The relationship between the surface protuberances of mitotic chromosomes isolated from HeLa cells and the underlying fiber organization was investigated by scanning electron microscopy (SEM). Chromosomes were isolated in the presence of 5.0 mM Mg2+ by a method which avoids the use of organic solvents and extremes of pH. Chromosomes in 5.0 mM Mg2+ are highly condensed with a relatively smooth surface structure. In 1.5 mM Mg2+, a knobby surface substructure became apparent, with the protuberances having a mean diameter of 691 ± 96 Å. The diameter was 647 ± 76 Å at a magnesium concentration of 0.5 mM, but was only 349 ± 52 Å at a concentration of 0.15 mM. In 0.05 mM Mg2+, the mean diameter had decreased to 299 ± 47 Å and the chromosomes had expanded such that the underlying fibers had become a predominant feature of the micrographs. The knobby appearance of the chromosomes most likely reflects a radial arrangement of the fibers, which loop back at the peripheries of the chromosomes.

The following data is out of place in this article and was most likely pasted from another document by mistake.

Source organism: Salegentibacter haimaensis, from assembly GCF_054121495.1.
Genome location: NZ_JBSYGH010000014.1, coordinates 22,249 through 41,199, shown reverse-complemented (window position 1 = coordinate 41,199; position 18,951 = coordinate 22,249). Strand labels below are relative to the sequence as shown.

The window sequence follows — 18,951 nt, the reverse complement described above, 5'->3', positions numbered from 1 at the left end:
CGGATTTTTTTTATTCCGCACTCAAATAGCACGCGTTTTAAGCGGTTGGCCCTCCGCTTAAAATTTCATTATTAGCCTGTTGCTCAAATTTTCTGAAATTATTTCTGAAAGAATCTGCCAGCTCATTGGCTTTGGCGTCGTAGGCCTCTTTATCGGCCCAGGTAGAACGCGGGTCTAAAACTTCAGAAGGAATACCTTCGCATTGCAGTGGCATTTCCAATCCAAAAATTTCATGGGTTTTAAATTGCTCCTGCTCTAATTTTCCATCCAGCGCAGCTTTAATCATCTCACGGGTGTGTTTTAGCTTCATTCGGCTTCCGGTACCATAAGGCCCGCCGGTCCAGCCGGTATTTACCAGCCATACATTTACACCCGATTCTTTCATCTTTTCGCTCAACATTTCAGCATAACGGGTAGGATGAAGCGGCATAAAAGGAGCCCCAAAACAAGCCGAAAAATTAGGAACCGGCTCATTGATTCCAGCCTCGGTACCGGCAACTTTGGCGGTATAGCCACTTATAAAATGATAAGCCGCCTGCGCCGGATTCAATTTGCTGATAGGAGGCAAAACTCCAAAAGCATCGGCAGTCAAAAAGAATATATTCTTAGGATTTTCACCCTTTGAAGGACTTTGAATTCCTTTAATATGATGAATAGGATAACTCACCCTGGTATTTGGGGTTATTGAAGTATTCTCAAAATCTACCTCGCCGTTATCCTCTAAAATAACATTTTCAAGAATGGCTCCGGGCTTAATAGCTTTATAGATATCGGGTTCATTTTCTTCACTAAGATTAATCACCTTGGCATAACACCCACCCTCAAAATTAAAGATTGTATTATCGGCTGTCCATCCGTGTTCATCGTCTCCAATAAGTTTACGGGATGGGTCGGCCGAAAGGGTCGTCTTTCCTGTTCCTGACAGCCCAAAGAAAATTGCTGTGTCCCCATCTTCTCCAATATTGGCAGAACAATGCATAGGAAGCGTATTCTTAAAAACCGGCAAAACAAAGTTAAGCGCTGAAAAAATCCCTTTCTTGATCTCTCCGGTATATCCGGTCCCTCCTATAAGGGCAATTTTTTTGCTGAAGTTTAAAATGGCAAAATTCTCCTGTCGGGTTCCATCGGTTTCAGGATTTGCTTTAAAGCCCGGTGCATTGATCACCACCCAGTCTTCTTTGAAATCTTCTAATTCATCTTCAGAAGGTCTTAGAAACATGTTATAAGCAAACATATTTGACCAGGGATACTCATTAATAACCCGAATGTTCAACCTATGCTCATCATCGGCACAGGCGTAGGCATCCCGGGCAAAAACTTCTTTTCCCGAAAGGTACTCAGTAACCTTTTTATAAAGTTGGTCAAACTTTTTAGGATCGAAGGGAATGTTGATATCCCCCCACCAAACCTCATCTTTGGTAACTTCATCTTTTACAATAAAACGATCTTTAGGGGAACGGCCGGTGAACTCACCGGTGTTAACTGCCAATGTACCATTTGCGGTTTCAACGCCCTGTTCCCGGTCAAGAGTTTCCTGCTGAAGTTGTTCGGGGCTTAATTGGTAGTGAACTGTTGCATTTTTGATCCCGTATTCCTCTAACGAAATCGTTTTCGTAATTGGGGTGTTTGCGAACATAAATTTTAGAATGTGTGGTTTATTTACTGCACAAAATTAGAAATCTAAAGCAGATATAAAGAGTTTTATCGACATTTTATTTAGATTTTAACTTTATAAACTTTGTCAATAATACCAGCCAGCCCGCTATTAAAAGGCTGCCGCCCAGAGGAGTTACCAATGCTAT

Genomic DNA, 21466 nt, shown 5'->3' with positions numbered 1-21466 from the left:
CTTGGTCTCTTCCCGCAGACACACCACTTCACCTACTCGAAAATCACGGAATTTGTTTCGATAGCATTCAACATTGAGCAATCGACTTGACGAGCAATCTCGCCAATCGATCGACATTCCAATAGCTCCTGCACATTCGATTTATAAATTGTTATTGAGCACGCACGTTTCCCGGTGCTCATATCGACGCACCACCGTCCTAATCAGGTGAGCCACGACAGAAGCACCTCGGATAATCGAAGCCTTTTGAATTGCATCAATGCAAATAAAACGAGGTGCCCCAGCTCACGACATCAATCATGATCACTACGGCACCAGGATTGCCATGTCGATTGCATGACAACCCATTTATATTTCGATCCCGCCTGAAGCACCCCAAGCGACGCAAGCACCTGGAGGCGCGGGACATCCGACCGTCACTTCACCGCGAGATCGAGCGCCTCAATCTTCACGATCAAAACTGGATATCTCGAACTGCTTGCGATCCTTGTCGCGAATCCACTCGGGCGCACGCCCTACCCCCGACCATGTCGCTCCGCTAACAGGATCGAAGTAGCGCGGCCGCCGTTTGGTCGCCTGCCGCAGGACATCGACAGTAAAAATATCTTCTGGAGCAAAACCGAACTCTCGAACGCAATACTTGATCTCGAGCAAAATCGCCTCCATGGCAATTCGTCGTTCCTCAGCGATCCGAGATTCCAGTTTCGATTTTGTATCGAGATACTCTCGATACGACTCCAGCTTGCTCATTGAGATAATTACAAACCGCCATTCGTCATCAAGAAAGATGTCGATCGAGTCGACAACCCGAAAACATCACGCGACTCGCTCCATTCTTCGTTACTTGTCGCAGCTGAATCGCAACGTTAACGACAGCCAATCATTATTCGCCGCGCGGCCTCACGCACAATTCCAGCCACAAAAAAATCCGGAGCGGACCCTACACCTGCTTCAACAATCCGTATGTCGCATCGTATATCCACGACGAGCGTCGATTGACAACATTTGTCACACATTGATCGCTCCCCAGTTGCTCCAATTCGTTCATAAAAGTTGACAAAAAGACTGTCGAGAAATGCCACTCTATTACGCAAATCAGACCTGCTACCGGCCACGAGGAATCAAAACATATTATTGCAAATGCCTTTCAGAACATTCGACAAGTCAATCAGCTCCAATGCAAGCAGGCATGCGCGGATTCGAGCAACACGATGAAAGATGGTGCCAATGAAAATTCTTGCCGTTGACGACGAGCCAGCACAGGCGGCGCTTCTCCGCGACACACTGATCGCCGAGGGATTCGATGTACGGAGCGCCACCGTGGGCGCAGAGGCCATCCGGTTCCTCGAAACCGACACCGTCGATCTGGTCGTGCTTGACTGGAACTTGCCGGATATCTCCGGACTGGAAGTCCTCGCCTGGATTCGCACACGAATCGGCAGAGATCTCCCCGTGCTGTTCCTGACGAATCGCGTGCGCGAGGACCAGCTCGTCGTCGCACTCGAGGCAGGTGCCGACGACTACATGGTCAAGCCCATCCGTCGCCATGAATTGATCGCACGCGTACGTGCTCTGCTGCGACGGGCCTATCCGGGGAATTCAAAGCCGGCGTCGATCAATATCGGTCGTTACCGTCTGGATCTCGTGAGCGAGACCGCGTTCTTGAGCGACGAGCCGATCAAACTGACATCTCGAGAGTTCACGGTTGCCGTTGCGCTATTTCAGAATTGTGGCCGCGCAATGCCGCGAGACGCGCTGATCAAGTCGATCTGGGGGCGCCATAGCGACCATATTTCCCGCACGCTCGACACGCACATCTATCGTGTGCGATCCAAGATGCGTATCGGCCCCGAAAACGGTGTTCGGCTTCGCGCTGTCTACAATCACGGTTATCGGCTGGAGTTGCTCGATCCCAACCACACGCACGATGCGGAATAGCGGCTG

Bibliographical noteFunding Information:
This researchw as supportedb y a grant from the NIH.